STORY WRITTEN BY DUTCH GODSHALK
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PHILADELPHIA >> One of the last things guests see on their way out of the latest exhibition at the National Museum of American Jewish History is the well-known and ever-relevant final line from F. Scott Fitzgerald’s “The Great Gatsby.”
“So we beat on, boats against the current, borne back ceaselessly into the past.”
It’s a fitting parting line for “1917: How One Year Changed the World,” an exhibition providing a richly detailed snapshot of the world during the early 20th century — a snapshot that feels strikingly relevant to current events.
An examination of three world events from 1917 — the United States’ entry into World War I, the Bolshevik Revolution in Russia, and Great Britain’s issuing of the Balfour Declaration — the exhibition offers insight into the sort of global tumult that can stir up national panic and potentially result in more nativist U.S. policy shifts.
Indeed, those events did inspire increasingly restrictive U.S. immigration policies during the 1920s, culminating with the Johnson-Reed Act of 1924 (a copy of which is on display in the exhibit), legislation designed to limit the number immigrants entering the country.
Wariness pervaded the U.S. at that time; there was a wide-spread fear that allowing more Eastern European and Jewish immigrants into the country might court the sort of class revolution that was upending the Russian government and giving rise to proletarian leader Vladimir Lenin. A xenophobic groundswell was forming, and it was gaining support.
To state the obvious here: At a time when President Donald Trump has signed (and re-signed) an executive order tightening immigration policies for some Muslim-majority countries, “1917” makes for an exhibition people can easily connect with and respond to.
However, to hear it from museum heads, the timing of the installment was more than a little serendipitous.
“When we started working on this exhibition … these conversations about immigration and xenophobia and war and security, we had no idea how really timely it would be, and so it really recasts this exhibition for us, to think about today,” said NMAJH CEO and Director Ivy Barsky before a preview of the exhibition March 13.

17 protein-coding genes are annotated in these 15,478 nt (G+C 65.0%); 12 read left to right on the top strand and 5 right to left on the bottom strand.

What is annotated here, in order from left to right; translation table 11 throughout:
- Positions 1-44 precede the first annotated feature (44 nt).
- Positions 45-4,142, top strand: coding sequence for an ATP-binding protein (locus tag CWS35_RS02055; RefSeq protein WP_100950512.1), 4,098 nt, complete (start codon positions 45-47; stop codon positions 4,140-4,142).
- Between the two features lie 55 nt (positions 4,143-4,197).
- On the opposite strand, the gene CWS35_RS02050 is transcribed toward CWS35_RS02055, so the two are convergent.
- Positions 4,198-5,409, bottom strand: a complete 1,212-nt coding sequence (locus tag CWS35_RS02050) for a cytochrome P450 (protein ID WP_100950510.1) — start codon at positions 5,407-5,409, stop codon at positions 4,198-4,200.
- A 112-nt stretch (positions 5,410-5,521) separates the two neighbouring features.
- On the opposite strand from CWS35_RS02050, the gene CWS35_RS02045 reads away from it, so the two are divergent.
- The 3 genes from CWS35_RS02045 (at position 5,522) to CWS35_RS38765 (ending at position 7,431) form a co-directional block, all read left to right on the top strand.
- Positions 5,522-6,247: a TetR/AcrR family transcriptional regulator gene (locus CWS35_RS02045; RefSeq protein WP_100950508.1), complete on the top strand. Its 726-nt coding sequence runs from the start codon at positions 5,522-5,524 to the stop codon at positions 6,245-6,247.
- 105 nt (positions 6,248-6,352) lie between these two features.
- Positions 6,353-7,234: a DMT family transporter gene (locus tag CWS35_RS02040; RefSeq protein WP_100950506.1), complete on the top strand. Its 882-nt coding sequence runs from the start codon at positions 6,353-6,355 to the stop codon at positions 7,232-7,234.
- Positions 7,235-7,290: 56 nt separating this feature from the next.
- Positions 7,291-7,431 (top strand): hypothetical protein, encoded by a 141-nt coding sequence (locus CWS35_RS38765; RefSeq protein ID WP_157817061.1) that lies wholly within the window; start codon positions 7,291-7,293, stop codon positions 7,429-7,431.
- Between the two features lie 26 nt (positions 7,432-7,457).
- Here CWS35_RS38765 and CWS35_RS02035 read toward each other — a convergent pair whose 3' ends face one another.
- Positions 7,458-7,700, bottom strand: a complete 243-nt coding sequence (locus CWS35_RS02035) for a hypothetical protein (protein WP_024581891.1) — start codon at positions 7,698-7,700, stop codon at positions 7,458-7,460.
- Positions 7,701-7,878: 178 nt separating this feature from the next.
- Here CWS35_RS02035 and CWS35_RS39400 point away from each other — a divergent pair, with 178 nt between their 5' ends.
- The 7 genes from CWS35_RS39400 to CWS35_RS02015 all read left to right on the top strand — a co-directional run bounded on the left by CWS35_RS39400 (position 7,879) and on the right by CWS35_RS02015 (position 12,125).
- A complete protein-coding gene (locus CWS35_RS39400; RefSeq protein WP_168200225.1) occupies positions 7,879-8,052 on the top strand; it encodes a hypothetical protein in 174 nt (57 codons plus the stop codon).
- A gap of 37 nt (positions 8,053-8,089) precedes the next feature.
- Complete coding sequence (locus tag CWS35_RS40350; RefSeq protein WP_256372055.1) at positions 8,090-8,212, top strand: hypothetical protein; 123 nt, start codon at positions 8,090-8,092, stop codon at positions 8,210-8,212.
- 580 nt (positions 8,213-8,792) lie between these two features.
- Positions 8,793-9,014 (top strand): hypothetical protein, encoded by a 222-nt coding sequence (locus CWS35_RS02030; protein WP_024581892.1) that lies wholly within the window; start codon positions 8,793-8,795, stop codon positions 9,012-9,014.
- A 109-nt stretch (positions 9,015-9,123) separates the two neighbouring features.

For guests a little rusty on their history, the sheer density of information presented in “1917,” which marks a first-time collaboration between NMAJH and the National Jewish History Society in New York, can edge toward overwhelming.
With 125 artifacts, each robust with complex historical context, the exhibit is a feast for history enthusiasts. Guests can spend hours moving from piece to piece, regarding each placard and timeline and relic with equal attention.
Some of the most significant objects here are the documents, like the 1919 copy of the Treaty of Versailles and the two original drafts of the Balfour Declaration, in which Great Britain endorsed the establishment of a Jewish homeland in Palestine. Until now, these drafts of the Balfour Declaration — one of which was scribbled on hotel stationery — have never been exhibited in the U.S.
But what ties these many artifacts, and the globe-spanning events they invoke, together are their human, and specifically Jewish, points of view. While paying homage to the fine-grained history of the Great War and the Bolshevik uprising in Russia, “1917” shares its history through the eyes of Jewish citizens, refugees, revolutionaries, and soldiers.
One of the more impactful displays concerns U.S. Sgt. William Shemin, who fought during WWI and was awarded an extremely posthumous Medal of Honor by President Barack Obama in June 2015.
According to museum information, Shemin and fellow soldier Henry Johnson “had enlisted and fought valiantly, but anti-Semitism and racism had prevented them from receiving the nation’s highest award for valor during their lifetimes.”
This sort of bigotry metastasized during the ensuing years. Global skirmishes led to “sweeping changes at home and abroad” that “produced multiple fears: of the unknown, of outsiders, and of moral decay,” notes museum materials. “Nativism and xenophobia helped encourage Congress to impose increasingly strict immigration quotas.”
One of the exhibit’s most effective illustrations of these developments can be found in a black-and-white political cartoon near the exit, mounted just beside the always-pertinent Fitzgerald quote.
The cartoon presents a familiar image: A massive border wall — labeled “Immigration Restriction” — blocking a sea of people identified as “Alien Undesirables.” The people are all climbing over one another, scrabbling in vain to enter the country.
Titled “Make This Flood Control Permanent,” the cartoon, created by Herbert Johnson, stopped more than a few museum guests in their tracks during the March 13 preview. After all — and to again state the obvious — it’s not hard to imagine Johnson’s cartoon being reprinted today, a full century later, without seeming the least bit dated.
Borne back ceaselessly into the past, indeed.
“1917: How One Year Changed the World” runs now until July 16 at the National Museum of American Jewish History, 101 S. Independence Mall East, Philadelphia. Find out more about the exhibition at www.nmajh.org.